of money in gold bullion due to their CGT free status. For the ultimate flexibility, perhaps consider silver
coins which are substantially lower in value than gold coins and come in a 1oz size. Popular silver coins
include silver Maples, the silver Britannia coin and the silver Philharmonic coin which tends to be the very
cheapest coin to buy. For ultimate flexibility, buying gold coins for investment is recommended, despite the
slightly higher premium.
Small investors and first-time investors
It is advised that small and first time investors look into both coins and bars, despite coins being the
obvious choice for lower value investments. Depending on market conditions and stock, a dealer may be
offering a bar at a reduced premium. Some bar manufacturers such as PAMP, also offer their impressive
designs that can appeal to some collectors. We would generally recommend finding the items with the
lowest premiums within your budget, to help maximise your returns when you sell.
For silver investment, there are a whole host of 1oz silver coins available which are an ideal starter point.
It is advisable to look for the coin with the very lowest unit cost which tends to be the silver Maples and
the Philharmonic coins. We advise this as when selling your bullion, you only get the intrinsic value of
the metal, so the cheaper you bought them for originally, the higher return on investment you make.
With individuals looking to invest large amounts of money in gold investment bullion, the decision is
less complicated as it’s important to get the very best value for your money to maximum return on
investment. It would be best to buy the largest unit sizes you can so 500g gold bars, 1 kilo gold
bars and 5 kilo silver bars will represent the best value. Also, buying gold in volume can also
offer further savings as the unit price is reduced when you buy more than one due to the lower
costs incurred by the bullion dealer.
It is also advised wealthy investors hold a selection of gold coins in addition to bars, with particular
reference to British coins. Gold Britannia coins and in particular sovereigns do not attract any Capital
Gains Tax (CGT) due to their status as British Legal Tender. Buying sovereigns will demand a slightly
higher premium than buying larger gold bars, however for wealthy individuals looking to realise large
profits from their investment, sovereigns represent the best value. For the very best value sovereigns,
it is advised investors buy the cheaper mixed year gold sovereigns as opposed to specific year sovereigns
which command a slight premium.
Bullion coins, with particular reference to gold bullion coins, have in the past demanded additional premiums depending on market factors at the time. A fine example of this was in the 1960’s there was a premium of up to 40% associated with buying and selling gold sovereigns. This is another factor worth taking into consideration when buying gold, where coins could potentially provide you with greater return on investment, bullion bars will only ever be worth the intrinsic value of the metal content.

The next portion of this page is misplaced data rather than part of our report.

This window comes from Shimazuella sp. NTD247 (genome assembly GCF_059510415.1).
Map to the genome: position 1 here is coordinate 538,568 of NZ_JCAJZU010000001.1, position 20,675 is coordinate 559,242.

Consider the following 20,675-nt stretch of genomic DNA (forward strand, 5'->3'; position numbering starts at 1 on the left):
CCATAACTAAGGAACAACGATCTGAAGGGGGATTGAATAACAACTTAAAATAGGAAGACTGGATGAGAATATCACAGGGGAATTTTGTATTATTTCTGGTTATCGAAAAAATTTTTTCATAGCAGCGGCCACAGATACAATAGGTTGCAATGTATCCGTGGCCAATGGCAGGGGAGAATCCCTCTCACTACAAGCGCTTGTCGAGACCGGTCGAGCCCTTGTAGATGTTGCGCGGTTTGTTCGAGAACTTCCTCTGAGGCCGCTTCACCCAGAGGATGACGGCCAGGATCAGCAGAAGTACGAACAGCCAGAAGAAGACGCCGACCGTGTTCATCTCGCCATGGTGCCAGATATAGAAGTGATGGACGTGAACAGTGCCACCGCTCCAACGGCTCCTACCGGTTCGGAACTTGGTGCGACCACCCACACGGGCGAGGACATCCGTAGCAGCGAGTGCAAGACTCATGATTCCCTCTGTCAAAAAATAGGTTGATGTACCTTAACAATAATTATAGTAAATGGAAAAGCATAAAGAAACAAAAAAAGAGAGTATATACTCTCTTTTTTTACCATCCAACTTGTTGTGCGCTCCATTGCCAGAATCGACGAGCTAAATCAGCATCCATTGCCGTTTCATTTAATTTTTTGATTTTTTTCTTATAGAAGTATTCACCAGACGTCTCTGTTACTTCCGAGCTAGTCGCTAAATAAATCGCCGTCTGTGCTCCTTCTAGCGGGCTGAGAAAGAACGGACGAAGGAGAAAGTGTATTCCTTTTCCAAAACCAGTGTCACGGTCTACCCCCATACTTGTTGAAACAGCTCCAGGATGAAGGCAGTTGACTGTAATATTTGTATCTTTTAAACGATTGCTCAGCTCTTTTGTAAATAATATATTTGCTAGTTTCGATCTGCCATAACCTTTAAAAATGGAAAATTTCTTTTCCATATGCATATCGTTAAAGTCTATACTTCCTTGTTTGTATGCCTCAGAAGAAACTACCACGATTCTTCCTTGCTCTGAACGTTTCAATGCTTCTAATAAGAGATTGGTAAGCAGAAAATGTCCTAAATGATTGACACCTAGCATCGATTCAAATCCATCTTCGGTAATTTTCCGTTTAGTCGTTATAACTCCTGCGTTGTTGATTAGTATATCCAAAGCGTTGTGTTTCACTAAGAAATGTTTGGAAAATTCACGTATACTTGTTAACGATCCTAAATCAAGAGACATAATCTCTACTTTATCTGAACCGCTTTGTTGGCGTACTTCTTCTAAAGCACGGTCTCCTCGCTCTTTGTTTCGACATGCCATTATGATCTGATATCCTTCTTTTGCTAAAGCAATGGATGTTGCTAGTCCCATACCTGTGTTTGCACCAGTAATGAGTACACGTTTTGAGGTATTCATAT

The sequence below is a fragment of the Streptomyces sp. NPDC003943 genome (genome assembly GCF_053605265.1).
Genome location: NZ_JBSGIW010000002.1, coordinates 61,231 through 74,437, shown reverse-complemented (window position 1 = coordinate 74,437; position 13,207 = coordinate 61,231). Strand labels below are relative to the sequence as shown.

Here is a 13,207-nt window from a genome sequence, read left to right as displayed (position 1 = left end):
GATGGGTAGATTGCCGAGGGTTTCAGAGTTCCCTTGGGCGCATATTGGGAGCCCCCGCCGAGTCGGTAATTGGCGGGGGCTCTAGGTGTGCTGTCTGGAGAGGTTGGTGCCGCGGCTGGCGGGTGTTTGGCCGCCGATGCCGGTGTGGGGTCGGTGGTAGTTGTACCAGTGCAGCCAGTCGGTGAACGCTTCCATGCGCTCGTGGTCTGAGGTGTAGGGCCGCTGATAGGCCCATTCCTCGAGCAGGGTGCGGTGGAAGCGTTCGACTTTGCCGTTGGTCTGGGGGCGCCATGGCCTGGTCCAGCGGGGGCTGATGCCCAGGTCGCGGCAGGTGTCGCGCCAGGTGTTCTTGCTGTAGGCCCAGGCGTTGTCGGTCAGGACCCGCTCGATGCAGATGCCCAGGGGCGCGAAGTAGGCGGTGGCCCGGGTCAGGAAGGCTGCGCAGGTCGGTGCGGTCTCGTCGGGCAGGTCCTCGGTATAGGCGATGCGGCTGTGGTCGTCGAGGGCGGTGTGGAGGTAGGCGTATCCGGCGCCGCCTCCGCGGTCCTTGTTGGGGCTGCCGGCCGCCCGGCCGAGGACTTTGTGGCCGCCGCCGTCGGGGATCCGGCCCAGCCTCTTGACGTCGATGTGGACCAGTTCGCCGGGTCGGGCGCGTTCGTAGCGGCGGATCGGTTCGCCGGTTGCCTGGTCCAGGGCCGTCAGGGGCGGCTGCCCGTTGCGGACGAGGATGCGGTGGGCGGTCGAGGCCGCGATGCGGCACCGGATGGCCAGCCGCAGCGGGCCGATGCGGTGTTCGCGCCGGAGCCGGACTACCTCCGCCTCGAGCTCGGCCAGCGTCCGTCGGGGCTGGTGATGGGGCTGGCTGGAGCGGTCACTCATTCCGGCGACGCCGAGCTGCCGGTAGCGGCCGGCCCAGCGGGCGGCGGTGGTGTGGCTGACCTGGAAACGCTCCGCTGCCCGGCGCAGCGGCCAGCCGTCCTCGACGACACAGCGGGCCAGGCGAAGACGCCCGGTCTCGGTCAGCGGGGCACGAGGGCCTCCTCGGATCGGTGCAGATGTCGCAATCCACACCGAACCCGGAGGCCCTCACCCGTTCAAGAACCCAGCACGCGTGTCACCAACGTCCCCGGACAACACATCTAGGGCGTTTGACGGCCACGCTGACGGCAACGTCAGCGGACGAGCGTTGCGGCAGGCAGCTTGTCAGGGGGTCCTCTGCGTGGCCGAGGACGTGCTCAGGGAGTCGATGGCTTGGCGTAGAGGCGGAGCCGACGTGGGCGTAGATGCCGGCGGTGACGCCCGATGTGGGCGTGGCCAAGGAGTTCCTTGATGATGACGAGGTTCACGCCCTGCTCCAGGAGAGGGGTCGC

Storing bullion bars and coins
Whether you are investing in one 1 kilo gold bar or approximately thirty 1oz gold coins, the gold size and mass would be near identical, however one would be easier and more convenient to store than the other. The 1 kilo gold bar is a single unit therefore you would be confined to storing it in a single location or deposit box or part of your home. However, with the thirty 1oz coins you have the ability to split your investment, for example ten in a deposit box within your bank, ten in a family members safe and ten hidden around your home, therefore physically having them to hand.
If you have a small investment, then you may not have access to a deposit box, therefore simply storing your bullion creatively within your home may be the best option. However, it is worth noting silver bullion is much more difficult to store than gold, due to its lower density and lower value meaning you would need much more precious metal for the same equivalent amount of gold. Read more about storing gold bullion.
At BullionByPost we encourage our customers to opt for the bullion products which offer the very best value for money as your investment, therefore obtaining the highest intrinsic value of gold and silver for your budget. The best way to buy gold ultimately depends on your individual situation. This is all about personal preference and circumstances, taking into account all factors mentioned above with particular reference to premiums, flexibility and - for individuals investing large amounts of money - accounting for Capital Gains Tax.
Read more about paying CGT on gold.
Related Links: If you have any questions about gold bullion investment, please feel free to contact our knowledgeable and friendly team on 0121 634 8060 who will be happy to talk your through any queries you may have. Alternatively, you can email us at firstname.lastname@example.org and we will get back to you as soon as possible.